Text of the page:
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Judge rules that targeting Android for destruction is legally OK

An ITC judge tossed out the key defense Barnes & Noble wanted to use in a patent suit by Microsoft. The full opinion lays out the existential threat Android faces from patent claims.

We learned on January 31 that Barnes & Noble had suffered a major setback in a patent-infringement lawsuit filed against the company by Microsoft.

That day, an administrative law judge (ALJ) at the International Trade Commission (ITC) had tossed out the company’s key defense, that Microsoft was misusing its patents. Today the full opinion has been made public.

I found the full decision thanks to a story by GeekWire’s Todd Bishop, who noted that Theodore Essex, administrative law judge for the International Trade Commission, had called Microsoft’s negotiating tactics “certainly hard bargaining,” but not illegal. (You can see the full PDF here.)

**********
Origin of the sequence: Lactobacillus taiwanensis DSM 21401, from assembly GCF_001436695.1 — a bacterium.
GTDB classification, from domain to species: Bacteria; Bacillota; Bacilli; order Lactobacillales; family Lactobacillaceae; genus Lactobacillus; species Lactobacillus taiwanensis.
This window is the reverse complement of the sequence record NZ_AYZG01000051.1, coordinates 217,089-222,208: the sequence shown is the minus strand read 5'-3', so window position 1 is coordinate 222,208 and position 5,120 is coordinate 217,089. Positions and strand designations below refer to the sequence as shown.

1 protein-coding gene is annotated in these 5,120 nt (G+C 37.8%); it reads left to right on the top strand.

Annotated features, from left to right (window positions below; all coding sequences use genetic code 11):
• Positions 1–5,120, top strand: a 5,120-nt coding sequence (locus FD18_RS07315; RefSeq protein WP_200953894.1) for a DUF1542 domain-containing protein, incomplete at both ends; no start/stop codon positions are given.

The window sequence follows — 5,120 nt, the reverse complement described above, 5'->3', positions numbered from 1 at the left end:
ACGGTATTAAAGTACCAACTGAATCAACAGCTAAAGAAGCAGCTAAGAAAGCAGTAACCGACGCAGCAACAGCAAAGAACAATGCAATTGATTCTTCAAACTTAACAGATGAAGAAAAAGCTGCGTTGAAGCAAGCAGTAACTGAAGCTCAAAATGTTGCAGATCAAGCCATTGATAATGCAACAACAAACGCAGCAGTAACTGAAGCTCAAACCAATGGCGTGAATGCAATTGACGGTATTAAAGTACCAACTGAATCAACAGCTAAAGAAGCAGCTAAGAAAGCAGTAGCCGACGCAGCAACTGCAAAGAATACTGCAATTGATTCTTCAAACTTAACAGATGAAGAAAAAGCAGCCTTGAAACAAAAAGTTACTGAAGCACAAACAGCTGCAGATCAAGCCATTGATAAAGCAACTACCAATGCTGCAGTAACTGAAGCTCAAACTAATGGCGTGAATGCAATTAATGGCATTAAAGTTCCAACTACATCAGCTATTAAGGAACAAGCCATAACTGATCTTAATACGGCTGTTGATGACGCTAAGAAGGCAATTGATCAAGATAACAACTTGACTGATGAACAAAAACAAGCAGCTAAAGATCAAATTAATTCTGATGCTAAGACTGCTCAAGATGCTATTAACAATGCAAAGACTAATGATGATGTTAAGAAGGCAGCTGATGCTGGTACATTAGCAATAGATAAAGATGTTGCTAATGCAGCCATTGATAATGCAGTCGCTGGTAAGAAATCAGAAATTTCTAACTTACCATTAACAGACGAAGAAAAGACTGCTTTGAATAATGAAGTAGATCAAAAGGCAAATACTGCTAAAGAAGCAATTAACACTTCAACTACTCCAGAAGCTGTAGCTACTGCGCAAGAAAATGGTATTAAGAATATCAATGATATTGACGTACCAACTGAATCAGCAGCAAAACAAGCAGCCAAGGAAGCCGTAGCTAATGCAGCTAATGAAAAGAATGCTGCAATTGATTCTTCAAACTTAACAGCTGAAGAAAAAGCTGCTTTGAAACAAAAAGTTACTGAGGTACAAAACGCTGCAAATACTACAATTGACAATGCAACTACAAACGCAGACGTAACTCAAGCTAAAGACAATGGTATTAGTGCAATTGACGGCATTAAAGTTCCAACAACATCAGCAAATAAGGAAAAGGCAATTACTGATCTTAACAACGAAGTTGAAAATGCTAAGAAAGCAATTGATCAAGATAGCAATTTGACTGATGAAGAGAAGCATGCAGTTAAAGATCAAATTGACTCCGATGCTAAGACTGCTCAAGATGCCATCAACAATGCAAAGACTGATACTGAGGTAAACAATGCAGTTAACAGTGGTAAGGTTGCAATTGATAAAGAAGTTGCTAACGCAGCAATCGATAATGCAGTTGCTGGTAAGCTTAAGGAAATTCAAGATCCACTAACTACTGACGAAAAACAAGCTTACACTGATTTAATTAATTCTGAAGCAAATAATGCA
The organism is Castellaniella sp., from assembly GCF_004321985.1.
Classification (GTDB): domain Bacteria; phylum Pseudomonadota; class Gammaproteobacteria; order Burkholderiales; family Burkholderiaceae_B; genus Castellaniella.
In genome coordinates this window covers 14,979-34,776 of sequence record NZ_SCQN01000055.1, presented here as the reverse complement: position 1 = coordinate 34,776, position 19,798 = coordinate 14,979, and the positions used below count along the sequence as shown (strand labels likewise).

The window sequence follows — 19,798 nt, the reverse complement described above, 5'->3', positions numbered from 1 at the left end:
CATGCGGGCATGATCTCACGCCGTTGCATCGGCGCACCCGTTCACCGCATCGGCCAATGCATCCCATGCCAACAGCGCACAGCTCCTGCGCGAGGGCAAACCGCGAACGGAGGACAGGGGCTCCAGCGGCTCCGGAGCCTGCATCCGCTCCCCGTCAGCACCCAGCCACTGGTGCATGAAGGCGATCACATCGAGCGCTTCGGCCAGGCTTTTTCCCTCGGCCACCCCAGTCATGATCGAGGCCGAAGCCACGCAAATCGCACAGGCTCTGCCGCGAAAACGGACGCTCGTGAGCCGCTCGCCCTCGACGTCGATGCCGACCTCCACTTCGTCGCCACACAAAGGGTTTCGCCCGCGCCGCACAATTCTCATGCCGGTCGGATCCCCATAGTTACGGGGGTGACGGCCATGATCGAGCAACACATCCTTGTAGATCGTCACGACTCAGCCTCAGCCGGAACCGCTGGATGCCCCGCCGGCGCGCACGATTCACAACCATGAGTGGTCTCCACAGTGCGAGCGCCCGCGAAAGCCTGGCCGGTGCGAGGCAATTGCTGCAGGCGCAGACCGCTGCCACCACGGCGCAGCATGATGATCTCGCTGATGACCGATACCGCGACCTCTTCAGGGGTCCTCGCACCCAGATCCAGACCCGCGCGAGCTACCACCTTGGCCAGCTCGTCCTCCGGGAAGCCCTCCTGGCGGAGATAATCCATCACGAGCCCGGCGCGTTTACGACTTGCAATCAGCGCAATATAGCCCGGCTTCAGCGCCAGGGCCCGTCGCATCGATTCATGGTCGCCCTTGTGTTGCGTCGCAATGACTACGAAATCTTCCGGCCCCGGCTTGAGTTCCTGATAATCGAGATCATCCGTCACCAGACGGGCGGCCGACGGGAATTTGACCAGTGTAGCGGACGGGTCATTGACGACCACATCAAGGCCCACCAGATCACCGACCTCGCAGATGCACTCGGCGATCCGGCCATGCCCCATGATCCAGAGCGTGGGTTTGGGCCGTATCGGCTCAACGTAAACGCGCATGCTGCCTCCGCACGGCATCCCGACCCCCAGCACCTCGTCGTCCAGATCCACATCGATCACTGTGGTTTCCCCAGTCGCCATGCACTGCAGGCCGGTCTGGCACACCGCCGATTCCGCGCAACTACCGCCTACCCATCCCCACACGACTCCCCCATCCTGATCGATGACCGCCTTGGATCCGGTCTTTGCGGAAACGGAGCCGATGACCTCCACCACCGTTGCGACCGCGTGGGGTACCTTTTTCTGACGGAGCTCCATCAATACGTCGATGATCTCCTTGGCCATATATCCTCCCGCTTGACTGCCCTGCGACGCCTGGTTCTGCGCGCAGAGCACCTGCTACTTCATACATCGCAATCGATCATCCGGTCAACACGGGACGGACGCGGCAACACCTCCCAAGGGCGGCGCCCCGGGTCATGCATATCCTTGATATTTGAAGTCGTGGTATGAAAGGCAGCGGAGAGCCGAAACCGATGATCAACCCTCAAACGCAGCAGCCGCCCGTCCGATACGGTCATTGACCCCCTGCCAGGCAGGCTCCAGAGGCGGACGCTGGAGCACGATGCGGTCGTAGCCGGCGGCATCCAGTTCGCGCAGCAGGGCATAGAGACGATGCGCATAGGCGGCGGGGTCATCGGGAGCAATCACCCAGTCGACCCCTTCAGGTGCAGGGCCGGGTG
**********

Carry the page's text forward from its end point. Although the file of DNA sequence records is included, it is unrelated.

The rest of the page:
Here’s what the ALJ said:

Microsoft argues that Barnes & Noble has failed to offer any conduct that could either by itself or collectively constitute patent misuse. Barnes & Noble responds that Microsoft is committing patent misuse through its actions against the Android operating system. Staff agrees with Microsoft that Barnes & Noble’s theory does not amount to patent misuse.

The decision lays out a chronology: Microsoft “engaged in discussions” with Barnes & Noble beginning in February 2010. Microsoft “suggested Barnes & Noble take a license to Microsoft’s patents and mentioned potential royalty rates.”

Source : ZDNet : Read the whole story here.


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